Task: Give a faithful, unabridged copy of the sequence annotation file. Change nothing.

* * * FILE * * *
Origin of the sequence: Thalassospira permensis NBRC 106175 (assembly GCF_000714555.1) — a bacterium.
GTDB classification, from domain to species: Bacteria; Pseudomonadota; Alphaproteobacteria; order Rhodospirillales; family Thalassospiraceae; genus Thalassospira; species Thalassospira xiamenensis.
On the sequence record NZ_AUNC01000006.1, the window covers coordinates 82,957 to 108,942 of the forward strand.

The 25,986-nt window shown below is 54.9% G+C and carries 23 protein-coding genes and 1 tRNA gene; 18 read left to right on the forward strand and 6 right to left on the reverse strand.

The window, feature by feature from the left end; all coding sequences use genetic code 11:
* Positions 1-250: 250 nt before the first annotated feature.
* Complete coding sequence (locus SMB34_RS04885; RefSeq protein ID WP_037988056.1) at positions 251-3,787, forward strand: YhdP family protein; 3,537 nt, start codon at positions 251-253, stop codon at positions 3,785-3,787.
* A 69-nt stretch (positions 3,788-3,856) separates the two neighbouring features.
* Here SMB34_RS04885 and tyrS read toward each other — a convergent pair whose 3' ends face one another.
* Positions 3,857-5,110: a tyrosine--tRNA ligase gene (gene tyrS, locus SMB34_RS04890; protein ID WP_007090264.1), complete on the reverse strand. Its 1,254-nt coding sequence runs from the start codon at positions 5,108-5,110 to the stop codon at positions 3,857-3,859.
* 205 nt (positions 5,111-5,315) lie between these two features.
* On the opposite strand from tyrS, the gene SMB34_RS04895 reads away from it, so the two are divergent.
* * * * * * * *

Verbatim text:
Origin of the sequence: Thalassospira permensis NBRC 106175 (assembly GCF_000714555.1) — a bacterium.
GTDB classification, from domain to species: Bacteria; Pseudomonadota; Alphaproteobacteria; order Rhodospirillales; family Thalassospiraceae; genus Thalassospira; species Thalassospira xiamenensis.
On the sequence record NZ_AUNC01000006.1, the window covers coordinates 82,957 to 108,942 of the forward strand.

The 25,986-nt window shown below is 54.9% G+C and carries 23 protein-coding genes and 1 tRNA gene; 18 read left to right on the forward strand and 6 right to left on the reverse strand.

The window, feature by feature from the left end; all coding sequences use genetic code 11:
* Positions 1-250: 250 nt before the first annotated feature.
* Complete coding sequence (locus SMB34_RS04885; RefSeq protein ID WP_037988056.1) at positions 251-3,787, forward strand: YhdP family protein; 3,537 nt, start codon at positions 251-253, stop codon at positions 3,785-3,787.
* A 69-nt stretch (positions 3,788-3,856) separates the two neighbouring features.
* Here SMB34_RS04885 and tyrS read toward each other — a convergent pair whose 3' ends face one another.
* Positions 3,857-5,110: a tyrosine--tRNA ligase gene (gene tyrS, locus SMB34_RS04890; protein ID WP_007090264.1), complete on the reverse strand. Its 1,254-nt coding sequence runs from the start codon at positions 5,108-5,110 to the stop codon at positions 3,857-3,859.
* 205 nt (positions 5,111-5,315) lie between these two features.
* On the opposite strand from tyrS, the gene SMB34_RS04895 reads away from it, so the two are divergent.